I am no artist. Not in any sense of the word. I am an architect. I modify space or rather create living or livable and sometimes unlivable environments. I am not a writer either, but I do write. But I wouldn’t for the life of me keep quiet at a time like this. Silence would mean a tacit approval and acceptance of things as they are. I am a cynic. A thorough-going pessimist and a realist. The world is as is. Things are and they exist in different layers. Nothing is black or white and truth, to the postmodernist, varies or depends on who is telling it.
What is it I will not be quiet about?
Women being violated in their homes.
Children being shot by police.
Men being killed by police.
Homes and business being destroyed.
Nurses, doctors and other professionals being taken for granted.
Attempts to grab power from the people.
Arithmetic being insulted.
Lies being told as truth.
Ethnic profiling by the state.
State sponsored violence.
Our constitution being seen as a book of suggestions.
But as I told my friends when we started this conversation, that I am conflicted and have many thoughts on this. Hope, in a way is the greatest of all evils. It prolongs human misery. The hope that things will be better, especially when there is much against this hope, is to prolong our misery. Herein is my first conflict. I am agitating for change. I hope change is possible. But I also believe such a hope prolongs my misery. The cycle of violence seem to me to have no end in sight. On the country, it does look like it will only get worse. The state has, by convincing the populace of Al Shabaab and other external enemies, militarized the population. And the most unfortunate thing is this has happened at the level where critical thinking is a luxury. In the police, the army cadre, the National Youth Service, guards and so on. They search you at a local mini-supermarket and as you get into a church (the irony- even those who pray for god’s protection are not sure they can depend entirely on god).
In my brief study of history, I have come to the conclusion that historical events do not have a single cause, but that their causes go back decades in an unbroken continuum of cause-effect. What are we to do in such a scenario? What can each of us do to affect the cause of history or rather to improve the present? Are we to watch helplessly as history unfolds before us? How do we become participants in changing the course of history, to write a different history? These and many more questions are what we are called to reflect upon.
In his book, If the War goes on, Hermann Hesse, writes
At the same time we scholars and artists joining in the outcry against certain belligerent powers. As though today, when the world is on fire, such utterances could be of any value. As though an artist or a man of letters, even the best and most famous of us, had any say in matters of war.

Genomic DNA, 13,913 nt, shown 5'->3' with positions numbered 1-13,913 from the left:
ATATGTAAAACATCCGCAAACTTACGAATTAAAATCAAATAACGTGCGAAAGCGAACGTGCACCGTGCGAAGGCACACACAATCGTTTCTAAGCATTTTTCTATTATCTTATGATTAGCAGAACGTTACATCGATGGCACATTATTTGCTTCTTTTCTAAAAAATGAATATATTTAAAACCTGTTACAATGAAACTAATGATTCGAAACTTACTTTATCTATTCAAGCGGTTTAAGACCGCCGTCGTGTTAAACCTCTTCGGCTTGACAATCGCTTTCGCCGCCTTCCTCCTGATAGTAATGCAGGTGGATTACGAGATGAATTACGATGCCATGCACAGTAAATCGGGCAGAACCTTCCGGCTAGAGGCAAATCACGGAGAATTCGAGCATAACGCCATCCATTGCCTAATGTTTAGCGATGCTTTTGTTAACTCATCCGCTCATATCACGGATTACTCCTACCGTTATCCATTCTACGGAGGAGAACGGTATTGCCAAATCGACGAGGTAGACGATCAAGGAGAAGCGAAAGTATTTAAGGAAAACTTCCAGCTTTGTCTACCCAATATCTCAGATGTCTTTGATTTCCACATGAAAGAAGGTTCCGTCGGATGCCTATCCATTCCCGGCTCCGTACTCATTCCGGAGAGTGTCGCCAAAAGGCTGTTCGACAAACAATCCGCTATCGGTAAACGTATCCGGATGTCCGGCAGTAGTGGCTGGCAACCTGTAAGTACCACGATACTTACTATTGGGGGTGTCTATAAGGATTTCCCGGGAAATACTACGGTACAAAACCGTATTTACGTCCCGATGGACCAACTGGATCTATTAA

He continues his lament,
Others participate in the great events by carrying the war into their studies and writing bloodthirsty war songs or rabid articles fomenting hatred among nations. That perhaps is the worst of all. The men who are risking their lives every day at the front maybe entitled to bitterness, to momentary anger and hatred; the same maybe true of active politicians. But we writers, artists and journalists- can it be our function to make things worse than they are? Is the situation not already ugly and deplorable enough?
Here then, is first a question of what our effect will be and a secondly a challenge to not make an already ugly situation ugly and deplorable.
As I have said elsewhere, and some have disagreed, the real battle is that with the self. That is the first battleground of history, of fate and if each of us can win the battle against hate, greed, we may as well be on course to writing a new history for mankind.
As I conclude my ramblings, I live you with this poem by John Bell for reflection.
If the war goes on
If the war goes on and the children die of hunger,
and the old men weep, for the young men are no more,
and the women learn how to dance without a partner,
who will keep the score?
If the war goes on and the truth is taken hostage,
and new terrors lead to the need to euphemize;
when the calls for peace are declared unpatriotic
who’ll expose the lies?
If the war goes on and the daily bread is terror,
and the voiceless poor take the road as refugees;
when a nation’s pride destines millions to be homeless,
who will heed their pleas?
If the war goes on and the rich increase their fortunes,
and the arms sales soar as new weapons are displayed;
when a fertile field turns to no-man’s land tomorrow,
who’ll approve such trade?
If the war goes on, will we close the doors to heaven?
If the war goes on, will we breach the gates of hell?
If the war goes on, will we ever be forgotten? If the war goes on…